OCSNCOE Unit Emblem (silhouettes of a self-elevating MODU, an OSV and an offshore wind turbine over a silhouette of the United States with the U.S. Coast Guard mark (i.e., racing stripe) in the background).Outer Continental Shelf National Center of Expertise (OCSNCOE)

JACK ST. MALO during offshore construction with attending OSV and Floatel VICTORY. C-ENFORCER underway with water cannons flowing. SEVAN LOUISIANA underway when initially entering the U.S. Gulf of Mexico. Platform GINA off the California coast. Block Island windfarm with attending CTV. SPARTAN 151 dockside in Seward, AK.

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Offshore Renewable Energy (Non-Mineral) Support Vessel Frequently Asked Questions (FAQs)

Please find answers to commonly asked questions related to vessels supporting non-mineral activities on the U.S. Outer Continental Shelf below.

Answers in this FAQ section are not a substitute for applicable legal requirements, nor are they rules (however, some questions may have an answer that comes directly from existing regulation or policy). The answers are not intended to require or impose legally binding requirements on any party. Answers provided represent the OCSNCOE’s current thinking, after researching existing regulations and policy, as well as consultation with Coast Guard Subject Matter Experts. These answers are intended to assist industry, mariners, the public, the Coast Guard and other regulators in applying statutory and regulatory requirements. When available, the FAQ will direct the reader to the official documents, such as the Federal Register, the Code of Federal Regulations or NVICs and policies. The answers provided are subject to change with regulatory or policy updates.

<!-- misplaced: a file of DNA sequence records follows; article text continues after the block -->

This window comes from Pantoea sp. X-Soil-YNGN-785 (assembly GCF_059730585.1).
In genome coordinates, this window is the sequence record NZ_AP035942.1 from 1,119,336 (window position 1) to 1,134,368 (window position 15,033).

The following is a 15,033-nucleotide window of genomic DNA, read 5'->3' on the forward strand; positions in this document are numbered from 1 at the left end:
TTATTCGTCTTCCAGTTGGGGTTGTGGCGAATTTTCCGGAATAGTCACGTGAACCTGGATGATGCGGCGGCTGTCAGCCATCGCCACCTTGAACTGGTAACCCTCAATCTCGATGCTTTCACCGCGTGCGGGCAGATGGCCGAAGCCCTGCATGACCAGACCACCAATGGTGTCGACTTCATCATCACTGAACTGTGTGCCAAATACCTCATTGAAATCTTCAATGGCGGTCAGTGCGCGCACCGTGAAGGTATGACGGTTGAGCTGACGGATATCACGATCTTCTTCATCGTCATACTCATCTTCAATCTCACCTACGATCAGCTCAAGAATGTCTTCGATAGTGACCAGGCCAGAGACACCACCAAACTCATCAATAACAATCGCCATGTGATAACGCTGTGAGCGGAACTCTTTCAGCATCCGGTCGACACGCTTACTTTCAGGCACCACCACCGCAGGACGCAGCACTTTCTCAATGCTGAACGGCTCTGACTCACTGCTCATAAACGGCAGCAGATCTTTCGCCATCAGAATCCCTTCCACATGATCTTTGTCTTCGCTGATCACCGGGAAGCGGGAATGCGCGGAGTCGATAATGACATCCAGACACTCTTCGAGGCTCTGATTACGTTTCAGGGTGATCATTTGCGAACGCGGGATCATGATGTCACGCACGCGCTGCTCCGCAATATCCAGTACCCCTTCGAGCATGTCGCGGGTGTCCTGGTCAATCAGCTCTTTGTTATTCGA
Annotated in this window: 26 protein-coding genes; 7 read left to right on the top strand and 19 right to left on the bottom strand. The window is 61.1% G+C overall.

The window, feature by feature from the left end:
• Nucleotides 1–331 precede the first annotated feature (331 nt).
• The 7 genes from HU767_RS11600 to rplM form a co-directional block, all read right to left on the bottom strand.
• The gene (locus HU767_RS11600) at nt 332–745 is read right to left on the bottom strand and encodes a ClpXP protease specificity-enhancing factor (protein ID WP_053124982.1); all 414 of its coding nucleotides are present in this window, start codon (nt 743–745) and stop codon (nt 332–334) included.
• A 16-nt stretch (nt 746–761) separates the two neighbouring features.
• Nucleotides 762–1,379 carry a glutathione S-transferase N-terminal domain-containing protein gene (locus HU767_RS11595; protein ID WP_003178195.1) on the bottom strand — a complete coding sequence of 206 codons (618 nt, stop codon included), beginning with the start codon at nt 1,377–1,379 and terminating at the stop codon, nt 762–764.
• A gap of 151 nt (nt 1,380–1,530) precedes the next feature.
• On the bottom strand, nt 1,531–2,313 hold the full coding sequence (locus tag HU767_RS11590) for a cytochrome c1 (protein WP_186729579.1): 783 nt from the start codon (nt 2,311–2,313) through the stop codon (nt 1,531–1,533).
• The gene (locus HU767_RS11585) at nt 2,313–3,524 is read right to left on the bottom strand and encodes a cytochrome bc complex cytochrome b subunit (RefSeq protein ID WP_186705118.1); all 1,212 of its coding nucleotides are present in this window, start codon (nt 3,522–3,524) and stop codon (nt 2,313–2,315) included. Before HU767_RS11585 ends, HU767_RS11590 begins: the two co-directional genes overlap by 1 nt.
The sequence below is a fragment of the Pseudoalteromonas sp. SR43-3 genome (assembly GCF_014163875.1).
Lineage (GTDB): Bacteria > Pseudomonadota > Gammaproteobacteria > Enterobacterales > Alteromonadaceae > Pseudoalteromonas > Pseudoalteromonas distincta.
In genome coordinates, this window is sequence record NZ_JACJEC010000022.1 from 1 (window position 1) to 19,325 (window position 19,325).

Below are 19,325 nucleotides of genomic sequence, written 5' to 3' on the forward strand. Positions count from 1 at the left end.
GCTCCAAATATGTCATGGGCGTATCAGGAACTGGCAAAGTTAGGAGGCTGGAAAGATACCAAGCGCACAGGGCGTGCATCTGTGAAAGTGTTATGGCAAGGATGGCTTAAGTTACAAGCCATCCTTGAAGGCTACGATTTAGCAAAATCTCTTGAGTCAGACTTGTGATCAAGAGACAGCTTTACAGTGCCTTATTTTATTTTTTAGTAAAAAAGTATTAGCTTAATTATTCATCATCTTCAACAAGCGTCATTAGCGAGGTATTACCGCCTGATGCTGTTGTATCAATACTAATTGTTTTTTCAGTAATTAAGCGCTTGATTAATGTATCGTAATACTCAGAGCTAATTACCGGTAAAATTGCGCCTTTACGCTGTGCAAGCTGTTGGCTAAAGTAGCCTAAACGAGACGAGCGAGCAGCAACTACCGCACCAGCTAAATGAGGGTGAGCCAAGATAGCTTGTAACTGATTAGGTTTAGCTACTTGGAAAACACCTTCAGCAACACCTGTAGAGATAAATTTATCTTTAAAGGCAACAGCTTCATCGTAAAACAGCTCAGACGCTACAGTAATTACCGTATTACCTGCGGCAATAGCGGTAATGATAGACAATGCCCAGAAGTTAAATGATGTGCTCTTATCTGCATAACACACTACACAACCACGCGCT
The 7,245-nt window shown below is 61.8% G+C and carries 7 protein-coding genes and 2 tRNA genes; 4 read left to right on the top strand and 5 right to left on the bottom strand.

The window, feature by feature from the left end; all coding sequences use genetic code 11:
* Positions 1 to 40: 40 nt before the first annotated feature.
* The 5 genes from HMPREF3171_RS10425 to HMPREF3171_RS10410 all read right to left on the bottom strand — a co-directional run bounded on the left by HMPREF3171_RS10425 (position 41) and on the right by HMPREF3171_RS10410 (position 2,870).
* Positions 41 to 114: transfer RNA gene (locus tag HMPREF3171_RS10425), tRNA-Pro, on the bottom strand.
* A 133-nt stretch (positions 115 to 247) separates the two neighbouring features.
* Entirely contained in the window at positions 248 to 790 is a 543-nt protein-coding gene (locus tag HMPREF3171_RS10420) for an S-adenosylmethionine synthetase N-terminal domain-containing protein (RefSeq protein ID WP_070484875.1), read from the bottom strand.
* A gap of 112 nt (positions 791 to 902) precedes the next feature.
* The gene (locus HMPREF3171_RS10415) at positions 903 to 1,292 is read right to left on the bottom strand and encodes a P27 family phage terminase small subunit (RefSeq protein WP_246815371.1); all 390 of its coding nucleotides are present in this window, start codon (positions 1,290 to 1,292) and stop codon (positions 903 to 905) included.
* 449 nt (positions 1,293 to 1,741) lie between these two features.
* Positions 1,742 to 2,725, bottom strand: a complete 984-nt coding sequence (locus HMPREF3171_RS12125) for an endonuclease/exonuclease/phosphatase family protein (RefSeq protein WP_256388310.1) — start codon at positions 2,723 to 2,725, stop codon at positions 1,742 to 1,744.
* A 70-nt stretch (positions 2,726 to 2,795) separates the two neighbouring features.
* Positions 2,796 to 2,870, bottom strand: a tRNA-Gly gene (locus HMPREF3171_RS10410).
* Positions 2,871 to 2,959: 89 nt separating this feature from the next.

Regulatory Requirements
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 1) Are foreign-flagged wind farm vessels subject to USCG Port State Control (PSC) exams?

Yes, if entering port or U.S. territorial seas.

PSC exams are required only for vessels that “arrive” in the U.S. by coming into port or anchoring within 12 nautical miles (NM). Some wind farm installation vessels bound for the U.S. Outer Continental Shelf may never arrive in the U.S. and may remain beyond 12 NM while conducting operations. If these vessels do not arrive in the U.S., they are NOT required to undergo a PSC exam by the local OCMI.

Vessels that do not arrive and are not required by their operations to enter inside 12 NM may not have a need for an exam for the duration of their activities.

Published 01Nov2023.

 2) What international certificates are accepted for Port State Control (PSC) compliance of a foreign-flagged windfarm vessel entering U.S. port?

As a core, the valid applicable safety certificates required by the SOLAS convention and the applicable environmental compliance certificates required by MARPOL remain acceptable for general PSC compliance.